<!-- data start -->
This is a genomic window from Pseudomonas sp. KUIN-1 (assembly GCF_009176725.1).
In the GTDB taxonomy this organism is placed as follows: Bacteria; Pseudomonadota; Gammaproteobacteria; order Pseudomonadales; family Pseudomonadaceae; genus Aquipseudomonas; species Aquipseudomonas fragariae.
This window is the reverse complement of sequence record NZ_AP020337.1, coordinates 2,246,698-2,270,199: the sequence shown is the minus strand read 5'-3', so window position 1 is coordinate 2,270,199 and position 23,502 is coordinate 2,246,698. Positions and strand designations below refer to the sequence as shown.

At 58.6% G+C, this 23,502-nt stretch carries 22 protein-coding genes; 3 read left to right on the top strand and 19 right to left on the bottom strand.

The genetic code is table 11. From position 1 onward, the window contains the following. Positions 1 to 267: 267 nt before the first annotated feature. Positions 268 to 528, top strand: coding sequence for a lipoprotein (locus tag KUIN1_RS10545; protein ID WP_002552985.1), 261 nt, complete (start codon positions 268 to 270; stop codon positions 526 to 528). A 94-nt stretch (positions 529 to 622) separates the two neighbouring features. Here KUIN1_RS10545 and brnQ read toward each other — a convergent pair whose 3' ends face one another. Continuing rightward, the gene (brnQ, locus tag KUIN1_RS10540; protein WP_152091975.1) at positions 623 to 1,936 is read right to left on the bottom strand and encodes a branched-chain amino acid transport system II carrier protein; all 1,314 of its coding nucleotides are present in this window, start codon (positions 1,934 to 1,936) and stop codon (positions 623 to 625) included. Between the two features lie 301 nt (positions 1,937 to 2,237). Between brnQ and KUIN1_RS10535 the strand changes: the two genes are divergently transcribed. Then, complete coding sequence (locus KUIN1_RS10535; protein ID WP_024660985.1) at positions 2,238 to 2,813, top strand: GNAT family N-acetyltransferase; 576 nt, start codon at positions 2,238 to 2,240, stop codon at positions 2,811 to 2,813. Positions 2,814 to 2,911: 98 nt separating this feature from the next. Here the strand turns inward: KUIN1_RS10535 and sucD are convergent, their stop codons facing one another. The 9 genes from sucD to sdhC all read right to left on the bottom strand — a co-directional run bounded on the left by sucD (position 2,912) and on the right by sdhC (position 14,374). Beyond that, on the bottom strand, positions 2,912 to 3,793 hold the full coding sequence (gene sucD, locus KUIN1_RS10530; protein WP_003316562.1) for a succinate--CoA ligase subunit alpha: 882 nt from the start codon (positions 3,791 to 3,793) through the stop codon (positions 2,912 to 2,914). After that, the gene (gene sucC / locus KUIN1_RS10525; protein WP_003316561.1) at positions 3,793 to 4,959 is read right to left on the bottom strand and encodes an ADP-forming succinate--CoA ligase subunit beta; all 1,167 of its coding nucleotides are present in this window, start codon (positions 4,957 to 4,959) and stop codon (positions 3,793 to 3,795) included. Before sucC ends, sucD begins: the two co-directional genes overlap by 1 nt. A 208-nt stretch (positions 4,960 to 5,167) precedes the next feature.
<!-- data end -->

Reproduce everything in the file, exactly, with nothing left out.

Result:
This is a genomic window from Pseudomonas sp. KUIN-1 (assembly GCF_009176725.1).
In the GTDB taxonomy this organism is placed as follows: Bacteria; Pseudomonadota; Gammaproteobacteria; order Pseudomonadales; family Pseudomonadaceae; genus Aquipseudomonas; species Aquipseudomonas fragariae.
This window is the reverse complement of sequence record NZ_AP020337.1, coordinates 2,246,698-2,270,199: the sequence shown is the minus strand read 5'-3', so window position 1 is coordinate 2,270,199 and position 23,502 is coordinate 2,246,698. Positions and strand designations below refer to the sequence as shown.

At 58.6% G+C, this 23,502-nt stretch carries 22 protein-coding genes; 3 read left to right on the top strand and 19 right to left on the bottom strand.

The genetic code is table 11. From position 1 onward, the window contains the following. Positions 1 to 267: 267 nt before the first annotated feature. Positions 268 to 528, top strand: coding sequence for a lipoprotein (locus tag KUIN1_RS10545; protein ID WP_002552985.1), 261 nt, complete (start codon positions 268 to 270; stop codon positions 526 to 528). A 94-nt stretch (positions 529 to 622) separates the two neighbouring features. Here KUIN1_RS10545 and brnQ read toward each other — a convergent pair whose 3' ends face one another. Continuing rightward, the gene (brnQ, locus tag KUIN1_RS10540; protein WP_152091975.1) at positions 623 to 1,936 is read right to left on the bottom strand and encodes a branched-chain amino acid transport system II carrier protein; all 1,314 of its coding nucleotides are present in this window, start codon (positions 1,934 to 1,936) and stop codon (positions 623 to 625) included. Between the two features lie 301 nt (positions 1,937 to 2,237). Between brnQ and KUIN1_RS10535 the strand changes: the two genes are divergently transcribed. Then, complete coding sequence (locus KUIN1_RS10535; protein ID WP_024660985.1) at positions 2,238 to 2,813, top strand: GNAT family N-acetyltransferase; 576 nt, start codon at positions 2,238 to 2,240, stop codon at positions 2,811 to 2,813. Positions 2,814 to 2,911: 98 nt separating this feature from the next. Here the strand turns inward: KUIN1_RS10535 and sucD are convergent, their stop codons facing one another. The 9 genes from sucD to sdhC all read right to left on the bottom strand — a co-directional run bounded on the left by sucD (position 2,912) and on the right by sdhC (position 14,374). Beyond that, on the bottom strand, positions 2,912 to 3,793 hold the full coding sequence (gene sucD, locus KUIN1_RS10530; protein WP_003316562.1) for a succinate--CoA ligase subunit alpha: 882 nt from the start codon (positions 3,791 to 3,793) through the stop codon (positions 2,912 to 2,914). After that, the gene (gene sucC / locus KUIN1_RS10525; protein WP_003316561.1) at positions 3,793 to 4,959 is read right to left on the bottom strand and encodes an ADP-forming succinate--CoA ligase subunit beta; all 1,167 of its coding nucleotides are present in this window, start codon (positions 4,957 to 4,959) and stop codon (positions 3,793 to 3,795) included. Before sucC ends, sucD begins: the two co-directional genes overlap by 1 nt. A 208-nt stretch (positions 4,960 to 5,167) precedes the next feature.